The Food and Drug Administration has reported that the California Department of Public Health has issued another warning regarding a food item from China. This time, it is fresh ginger that has been identified as being sold in Northern California, so far.
The warning was issued after the California Department of Pesticide Regulation, through its residue monitoring program detected the presence of a dangerous pesticide, Aldicarb sulfoxide
Aldicarb sulfoxide is a High Toxicity Carbamate Pesticide is not authorized to be used on ginger. You might be able to detect a slight odor of sulfur on the contaminated ginger, but even if there is no odor, there can still be danger.
It can cause these symptoms. Malaise, muscle weakness, dizziness, and sweating, headache, salivation, nausea, vomiting, abdominal pain, and diarrhea, miosis with blurred vision, incoordination, muscle twitching and slurred speech.
In the most sever cases, there will be Central nervous system depression which includes coma, seizures and hypotonicity as well as hypertension and cardiorespiratory depression. dyspnea, bronchospasms and bronchorrhea with eventual pulmonary edema. The symptoms usually appear within the first hour of ingesting the pesticide and with low levels of the pesticide, usually disappear within 5 to 6 hours.
Anyone who starts to exhibit any of the symptoms after using ginger should seek medical attention immediately
The California markets that have so far been identified as carrying the contaminated ginger from China are Albertson’s Stores and Save Mart stores in northern California and the distributor that has been identified so far is Christopher Ranch of Gilroy, California. It was imported by Modern Trading Inc. in Alhambra, California and the two agencies are working together to try and discover what other markets in California may have received the ginger, and also to determine if the ginger was transported out of state.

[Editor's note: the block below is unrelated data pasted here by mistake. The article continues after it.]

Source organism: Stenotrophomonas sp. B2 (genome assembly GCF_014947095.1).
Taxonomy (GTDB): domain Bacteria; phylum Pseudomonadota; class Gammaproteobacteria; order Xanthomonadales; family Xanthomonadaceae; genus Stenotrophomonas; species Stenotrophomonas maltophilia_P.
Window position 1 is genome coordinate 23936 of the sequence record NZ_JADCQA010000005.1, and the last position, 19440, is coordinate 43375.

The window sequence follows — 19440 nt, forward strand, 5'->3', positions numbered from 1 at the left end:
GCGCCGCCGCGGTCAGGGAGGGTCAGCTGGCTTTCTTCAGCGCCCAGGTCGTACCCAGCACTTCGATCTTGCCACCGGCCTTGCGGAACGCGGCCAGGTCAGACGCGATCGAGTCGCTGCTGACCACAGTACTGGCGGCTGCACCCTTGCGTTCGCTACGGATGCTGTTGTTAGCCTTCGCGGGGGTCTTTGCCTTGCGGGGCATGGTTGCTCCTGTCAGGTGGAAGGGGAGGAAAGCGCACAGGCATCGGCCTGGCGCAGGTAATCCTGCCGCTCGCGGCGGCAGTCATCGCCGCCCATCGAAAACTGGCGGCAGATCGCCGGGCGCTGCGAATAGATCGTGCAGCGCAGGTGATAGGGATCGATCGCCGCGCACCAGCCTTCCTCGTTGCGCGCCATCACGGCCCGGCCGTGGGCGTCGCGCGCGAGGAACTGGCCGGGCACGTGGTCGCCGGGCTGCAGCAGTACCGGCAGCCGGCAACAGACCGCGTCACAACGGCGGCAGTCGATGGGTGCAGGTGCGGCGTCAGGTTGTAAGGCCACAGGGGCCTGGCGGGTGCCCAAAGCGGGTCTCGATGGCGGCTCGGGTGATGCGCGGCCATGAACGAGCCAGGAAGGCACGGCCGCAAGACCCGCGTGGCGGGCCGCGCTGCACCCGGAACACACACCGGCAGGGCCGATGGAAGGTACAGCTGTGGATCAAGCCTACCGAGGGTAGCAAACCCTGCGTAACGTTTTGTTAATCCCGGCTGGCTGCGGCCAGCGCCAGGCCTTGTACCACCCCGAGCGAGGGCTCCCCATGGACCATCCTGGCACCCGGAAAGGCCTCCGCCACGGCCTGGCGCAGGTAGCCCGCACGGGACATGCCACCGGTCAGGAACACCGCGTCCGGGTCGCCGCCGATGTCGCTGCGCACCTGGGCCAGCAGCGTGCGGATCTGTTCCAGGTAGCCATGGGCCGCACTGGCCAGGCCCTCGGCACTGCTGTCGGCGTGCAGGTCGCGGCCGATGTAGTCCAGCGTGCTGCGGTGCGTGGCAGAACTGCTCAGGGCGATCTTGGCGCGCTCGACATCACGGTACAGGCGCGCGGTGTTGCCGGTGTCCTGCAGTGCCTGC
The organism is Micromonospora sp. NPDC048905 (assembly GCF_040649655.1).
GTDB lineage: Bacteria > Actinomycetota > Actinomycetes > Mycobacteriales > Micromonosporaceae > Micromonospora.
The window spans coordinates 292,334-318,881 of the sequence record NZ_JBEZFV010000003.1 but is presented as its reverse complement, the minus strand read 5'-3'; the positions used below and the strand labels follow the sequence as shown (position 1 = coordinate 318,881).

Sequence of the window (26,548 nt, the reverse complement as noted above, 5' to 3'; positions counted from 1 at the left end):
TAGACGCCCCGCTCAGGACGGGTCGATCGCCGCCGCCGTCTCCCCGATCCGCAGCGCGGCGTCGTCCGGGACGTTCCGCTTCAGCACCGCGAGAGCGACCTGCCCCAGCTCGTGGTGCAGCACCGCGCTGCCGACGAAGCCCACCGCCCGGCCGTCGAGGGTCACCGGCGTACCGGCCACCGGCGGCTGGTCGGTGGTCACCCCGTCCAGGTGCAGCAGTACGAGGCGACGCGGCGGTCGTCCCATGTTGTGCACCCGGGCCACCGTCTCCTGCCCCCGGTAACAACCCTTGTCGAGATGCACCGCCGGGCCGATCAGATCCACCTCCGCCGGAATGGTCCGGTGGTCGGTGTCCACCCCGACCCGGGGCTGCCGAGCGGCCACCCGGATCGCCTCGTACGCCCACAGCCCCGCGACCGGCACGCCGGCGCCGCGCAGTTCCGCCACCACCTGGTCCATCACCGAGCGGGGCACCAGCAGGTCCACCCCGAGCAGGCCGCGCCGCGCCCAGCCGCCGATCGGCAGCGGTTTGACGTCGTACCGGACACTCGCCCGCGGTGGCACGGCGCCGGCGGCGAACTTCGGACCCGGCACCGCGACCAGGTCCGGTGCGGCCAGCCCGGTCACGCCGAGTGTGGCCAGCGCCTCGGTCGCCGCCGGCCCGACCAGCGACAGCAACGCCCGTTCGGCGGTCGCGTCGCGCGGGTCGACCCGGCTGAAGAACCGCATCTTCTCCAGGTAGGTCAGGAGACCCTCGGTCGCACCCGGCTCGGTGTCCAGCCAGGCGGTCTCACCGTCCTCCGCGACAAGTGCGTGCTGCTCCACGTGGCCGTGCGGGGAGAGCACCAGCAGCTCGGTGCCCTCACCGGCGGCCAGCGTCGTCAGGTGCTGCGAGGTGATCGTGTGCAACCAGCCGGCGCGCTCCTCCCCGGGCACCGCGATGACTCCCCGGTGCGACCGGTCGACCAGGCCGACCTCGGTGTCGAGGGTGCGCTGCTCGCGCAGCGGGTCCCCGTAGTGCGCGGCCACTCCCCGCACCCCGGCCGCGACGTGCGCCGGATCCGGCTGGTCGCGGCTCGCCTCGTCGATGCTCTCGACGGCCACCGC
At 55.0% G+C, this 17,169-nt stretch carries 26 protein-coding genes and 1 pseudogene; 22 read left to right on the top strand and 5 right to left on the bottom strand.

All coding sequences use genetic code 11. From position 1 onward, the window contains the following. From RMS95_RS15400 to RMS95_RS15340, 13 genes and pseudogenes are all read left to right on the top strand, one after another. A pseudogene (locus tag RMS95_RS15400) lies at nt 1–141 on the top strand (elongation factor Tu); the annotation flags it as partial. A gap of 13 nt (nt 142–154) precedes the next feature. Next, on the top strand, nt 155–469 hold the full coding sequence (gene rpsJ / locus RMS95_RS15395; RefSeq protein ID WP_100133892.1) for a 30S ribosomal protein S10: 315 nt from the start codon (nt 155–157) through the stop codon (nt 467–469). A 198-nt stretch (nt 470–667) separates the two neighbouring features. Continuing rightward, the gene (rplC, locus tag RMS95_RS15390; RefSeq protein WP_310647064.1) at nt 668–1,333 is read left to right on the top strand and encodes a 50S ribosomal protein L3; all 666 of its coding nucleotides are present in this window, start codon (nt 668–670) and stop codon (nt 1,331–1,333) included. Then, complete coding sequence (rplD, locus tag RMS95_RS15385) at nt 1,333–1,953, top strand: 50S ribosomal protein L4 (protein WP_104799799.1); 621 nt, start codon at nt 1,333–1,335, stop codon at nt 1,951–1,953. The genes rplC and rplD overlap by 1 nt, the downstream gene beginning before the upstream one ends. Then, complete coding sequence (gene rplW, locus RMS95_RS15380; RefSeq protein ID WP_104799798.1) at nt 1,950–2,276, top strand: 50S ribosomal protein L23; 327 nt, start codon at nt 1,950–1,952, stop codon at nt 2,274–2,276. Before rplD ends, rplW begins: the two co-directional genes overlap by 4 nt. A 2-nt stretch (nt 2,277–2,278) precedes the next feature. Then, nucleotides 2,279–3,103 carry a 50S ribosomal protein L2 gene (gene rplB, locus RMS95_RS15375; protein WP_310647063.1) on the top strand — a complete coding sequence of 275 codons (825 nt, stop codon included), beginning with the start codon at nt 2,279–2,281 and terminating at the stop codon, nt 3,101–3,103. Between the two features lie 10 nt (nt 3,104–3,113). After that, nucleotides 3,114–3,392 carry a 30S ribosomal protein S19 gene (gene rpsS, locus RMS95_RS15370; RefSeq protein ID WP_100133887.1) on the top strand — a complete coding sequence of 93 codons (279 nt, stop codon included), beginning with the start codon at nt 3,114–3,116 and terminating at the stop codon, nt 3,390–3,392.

So far, they have been very lucky because there have been no reports of illness from the ginger.
Customers are strongly urged to discard any ginger that was purchased from the two chains mentioned
With the amount of food recalls recently, and not all from contamination and a good deal of them being traced to ingredients or products that have come from foreign countries, it is important for the consumer to remember that imported foods are supposed to be labeled with the country of origin. If they are not labeled, ask. The containers or boxes they come in are marked with the country of origin.
Source; FDA http://www.fda.gov/